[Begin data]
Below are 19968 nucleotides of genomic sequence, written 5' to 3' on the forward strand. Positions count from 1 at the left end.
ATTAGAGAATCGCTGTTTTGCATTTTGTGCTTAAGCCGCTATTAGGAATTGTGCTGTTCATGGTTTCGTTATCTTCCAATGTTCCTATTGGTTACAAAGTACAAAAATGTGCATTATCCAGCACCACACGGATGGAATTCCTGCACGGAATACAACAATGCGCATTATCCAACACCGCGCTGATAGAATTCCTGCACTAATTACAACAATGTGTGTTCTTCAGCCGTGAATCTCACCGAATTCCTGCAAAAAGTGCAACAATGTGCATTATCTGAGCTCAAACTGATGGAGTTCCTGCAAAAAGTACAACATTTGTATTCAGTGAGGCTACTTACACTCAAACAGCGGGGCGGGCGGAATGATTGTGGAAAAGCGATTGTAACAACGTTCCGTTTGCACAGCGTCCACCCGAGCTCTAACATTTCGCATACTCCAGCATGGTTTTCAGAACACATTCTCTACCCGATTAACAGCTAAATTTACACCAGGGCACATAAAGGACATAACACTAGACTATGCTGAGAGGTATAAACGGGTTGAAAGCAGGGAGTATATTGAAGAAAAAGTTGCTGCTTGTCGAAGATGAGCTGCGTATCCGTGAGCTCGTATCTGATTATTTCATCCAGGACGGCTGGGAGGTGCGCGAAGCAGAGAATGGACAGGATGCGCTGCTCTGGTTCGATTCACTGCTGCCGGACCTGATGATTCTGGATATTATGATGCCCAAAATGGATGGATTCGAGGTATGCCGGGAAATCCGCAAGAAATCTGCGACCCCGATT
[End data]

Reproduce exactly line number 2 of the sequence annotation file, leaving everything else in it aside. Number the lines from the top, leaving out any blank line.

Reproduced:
ATTAGAGAATCGCTGTTTTGCATTTTGTGCTTAAGCCGCTATTAGGAATTGTGCTGTTCATGGTTTCGTTATCTTCCAATGTTCCTATTGGTTACAAAGTACAAAAATGTGCATTATCCAGCACCACACGGATGGAATTCCTGCACGGAATACAACAATGCGCATTATCCAACACCGCGCTGATAGAATTCCTGCACTAATTACAACAATGTGTGTTCTTCAGCCGTGAATCTCACCGAATTCCTGCAAAAAGTGCAACAATGTGCATTATCTGAGCTCAAACTGATGGAGTTCCTGCAAAAAGTACAACATTTGTATTCAGTGAGGCTACTTACACTCAAACAGCGGGGCGGGCGGAATGATTGTGGAAAAGCGATTGTAACAACGTTCCGTTTGCACAGCGTCCACCCGAGCTCTAACATTTCGCATACTCCAGCATGGTTTTCAGAACACATTCTCTACCCGATTAACAGCTAAATTTACACCAGGGCACATAAAGGACATAACACTAGACTATGCTGAGAGGTATAAACGGGTTGAAAGCAGGGAGTATATTGAAGAAAAAGTTGCTGCTTGTCGAAGATGAGCTGCGTATCCGTGAGCTCGTATCTGATTATTTCATCCAGGACGGCTGGGAGGTGCGCGAAGCAGAGAATGGACAGGATGCGCTGCTCTGGTTCGATTCACTGCTGCCGGACCTGATGATTCTGGATATTATGATGCCCAAAATGGATGGATTCGAGGTATGCCGGGAAATCCGCAAGAAATCTGCGACCCCGATT